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      Behind Traditional Semi-quantitative Scores of Myocardial Perfusion Imaging: An Eye on Niche Parameters

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          Abstract

          The evaluation of stress-induced myocardial perfusion defects by non-invasive myocardial perfusion imaging (MPI) modalities has a leading role in the identification of coronary artery disease, and has excellent diagnostic and prognostic value. Non-invasive MPI can be performed using conventional and novel gamma cameras or by PET/CT. New software has allowed novel parameters that may have a role in the identification of early marks of cardiac impairment to be evaluated. We aim to give an overview of niche parameters obtainable by single photon emission CT (SPECT) and PET/CT MPI that may help practitioners to detect initial signs of cardiac damage and identify new therapy targets. In particular, we summarise the role of left ventricular geometry indices for remodelling, phase analysis parameters to evaluate mechanical dyssynchrony, the concept of relative flow reserve in the evaluation of flow-limiting epicardial stenosis, vascular age and epicardial adipose tissue as early markers of atherosclerotic burden, and emerging parameters for the evaluation of myocardial innervation, such as the total defect score.

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          Most cited references 50

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          Cardiac plasticity.

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            Epicardial adipose tissue: anatomic, biomolecular and clinical relationships with the heart.

            A growing amount of evidence suggests that regional fat distribution plays an important part in the development of an unfavorable metabolic and cardiovascular risk profile. Epicardial fat is a metabolically active organ that generates various bioactive molecules, which might significantly affect cardiac function. This small, visceral fat depot is now recognized as a rich source of free fatty acids and a number of bioactive molecules, such as adiponectin, resistin and inflammatory cytokines, which could affect the coronary artery response. The observed increases in concentrations of inflammatory factors in patients who have undergone coronary artery bypass grafting remain to be confirmed in healthy individuals. Furthermore, epicardial adipose mass might reflect intra-abdominal visceral fat. Therefore, we propose that echocardiographic assessment of this tissue could serve as a reliable marker of visceral adiposity. Epicardial adipose tissue is also clinically related to left ventricular mass and other features of the metabolic syndrome, such as concentrations of LDL cholesterol, fasting insulin and adiponectin, and arterial blood pressure. Echocardiographic assessment of epicardial fat could be a simple and practical tool for cardiovascular risk stratification in clinical practice and research. In this paper, we briefly review the rapidly emerging evidence pointing to a specific role of epicardial adipose tissue both as a cardiac risk marker and as a potentially active player in the development of cardiac pathology.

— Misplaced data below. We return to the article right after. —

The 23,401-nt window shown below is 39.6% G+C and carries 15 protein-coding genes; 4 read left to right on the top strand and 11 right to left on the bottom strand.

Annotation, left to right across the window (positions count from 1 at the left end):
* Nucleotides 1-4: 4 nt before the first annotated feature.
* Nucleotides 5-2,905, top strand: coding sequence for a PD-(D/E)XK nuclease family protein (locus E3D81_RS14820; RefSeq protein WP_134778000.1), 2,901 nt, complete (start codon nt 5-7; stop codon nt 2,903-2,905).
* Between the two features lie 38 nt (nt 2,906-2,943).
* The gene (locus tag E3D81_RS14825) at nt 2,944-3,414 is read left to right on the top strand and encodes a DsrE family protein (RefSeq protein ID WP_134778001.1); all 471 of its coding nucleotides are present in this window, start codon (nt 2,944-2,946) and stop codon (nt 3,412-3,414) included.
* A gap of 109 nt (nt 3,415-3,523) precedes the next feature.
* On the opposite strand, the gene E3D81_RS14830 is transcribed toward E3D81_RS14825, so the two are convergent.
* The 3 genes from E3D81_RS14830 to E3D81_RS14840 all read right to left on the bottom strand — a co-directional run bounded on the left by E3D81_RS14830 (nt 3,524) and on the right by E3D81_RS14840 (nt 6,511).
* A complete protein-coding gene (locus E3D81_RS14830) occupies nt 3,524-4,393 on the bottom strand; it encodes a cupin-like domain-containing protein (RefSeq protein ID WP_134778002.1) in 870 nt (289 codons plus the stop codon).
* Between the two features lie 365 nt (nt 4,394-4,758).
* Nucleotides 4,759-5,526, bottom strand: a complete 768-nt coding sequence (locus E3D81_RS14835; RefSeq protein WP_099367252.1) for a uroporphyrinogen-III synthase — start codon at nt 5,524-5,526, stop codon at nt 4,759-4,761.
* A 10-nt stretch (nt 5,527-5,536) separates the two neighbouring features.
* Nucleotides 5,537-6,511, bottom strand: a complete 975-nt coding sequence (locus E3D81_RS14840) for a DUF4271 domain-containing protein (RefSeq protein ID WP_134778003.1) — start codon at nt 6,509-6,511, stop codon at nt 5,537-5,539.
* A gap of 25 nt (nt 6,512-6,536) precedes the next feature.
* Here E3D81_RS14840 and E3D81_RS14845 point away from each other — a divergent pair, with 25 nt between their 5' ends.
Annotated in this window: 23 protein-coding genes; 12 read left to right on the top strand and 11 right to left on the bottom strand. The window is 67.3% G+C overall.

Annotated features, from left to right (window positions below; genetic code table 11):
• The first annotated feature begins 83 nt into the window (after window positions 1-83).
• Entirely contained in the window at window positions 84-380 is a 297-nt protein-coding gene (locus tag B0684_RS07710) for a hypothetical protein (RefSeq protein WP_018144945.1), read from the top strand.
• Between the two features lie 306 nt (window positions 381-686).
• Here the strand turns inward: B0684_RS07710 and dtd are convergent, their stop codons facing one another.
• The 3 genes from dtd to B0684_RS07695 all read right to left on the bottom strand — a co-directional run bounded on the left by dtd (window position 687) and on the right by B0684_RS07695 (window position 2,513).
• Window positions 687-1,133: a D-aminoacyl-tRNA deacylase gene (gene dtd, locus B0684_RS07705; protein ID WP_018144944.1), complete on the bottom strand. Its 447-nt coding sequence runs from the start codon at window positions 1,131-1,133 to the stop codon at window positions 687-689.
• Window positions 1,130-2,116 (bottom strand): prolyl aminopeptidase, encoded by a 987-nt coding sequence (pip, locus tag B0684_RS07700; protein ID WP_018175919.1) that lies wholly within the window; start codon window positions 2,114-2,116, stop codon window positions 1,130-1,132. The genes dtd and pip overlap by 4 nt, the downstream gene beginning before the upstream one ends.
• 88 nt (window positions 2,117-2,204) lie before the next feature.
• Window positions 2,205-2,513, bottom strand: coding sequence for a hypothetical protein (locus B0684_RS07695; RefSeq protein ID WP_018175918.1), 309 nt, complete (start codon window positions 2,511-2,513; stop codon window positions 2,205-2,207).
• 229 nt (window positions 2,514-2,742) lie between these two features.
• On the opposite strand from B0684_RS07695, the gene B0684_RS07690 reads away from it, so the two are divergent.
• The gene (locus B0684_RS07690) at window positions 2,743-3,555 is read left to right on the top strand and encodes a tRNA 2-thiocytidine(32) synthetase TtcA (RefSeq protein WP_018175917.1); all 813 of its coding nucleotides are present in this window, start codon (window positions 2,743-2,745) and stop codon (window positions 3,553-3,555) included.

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              10-Year Coronary Heart Disease Risk Prediction Using Coronary Artery Calcium and Traditional Risk Factors: Derivation in the MESA (Multi-Ethnic Study of Atherosclerosis) With Validation in the HNR (Heinz Nixdorf Recall) Study and the DHS (Dallas Heart Study).

              Several studies have demonstrated the tremendous potential of using coronary artery calcium (CAC) in addition to traditional risk factors for coronary heart disease (CHD) risk prediction. However, to date, no risk score incorporating CAC has been developed.
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                Author and article information

                Journal
                Eur Cardiol
                Eur Cardiol
                ECR
                European Cardiology Review
                Radcliffe Cardiology
                1758-3756
                1758-3764
                April 2019
                : 14
                : 1
                : 13-17
                Affiliations
                Department of Advanced Biomedical Sciences, University Federico II Naples, Italy
                Author notes

                Disclosure: The authors have no conflicts of interest to declare.

                Correspondence: Carmela Nappi, Department of Advanced Biomedical Sciences, University Federico II, Via Pansini 5, 80131 Naples, Italy. E: c.nappi@ 123456unina.it
                Article
                10.15420/ecr.2019.5.1
                6523048
                Copyright © 2019, Radcliffe Cardiology

                This work is open access under the CC-BY-NC 4.0 License which allows users to copy, redistribute and make derivative works for non-commercial purposes, provided the original work is cited correctly.

                Page count
                Pages: 5
                Categories
                Ischaemic Heart Disease

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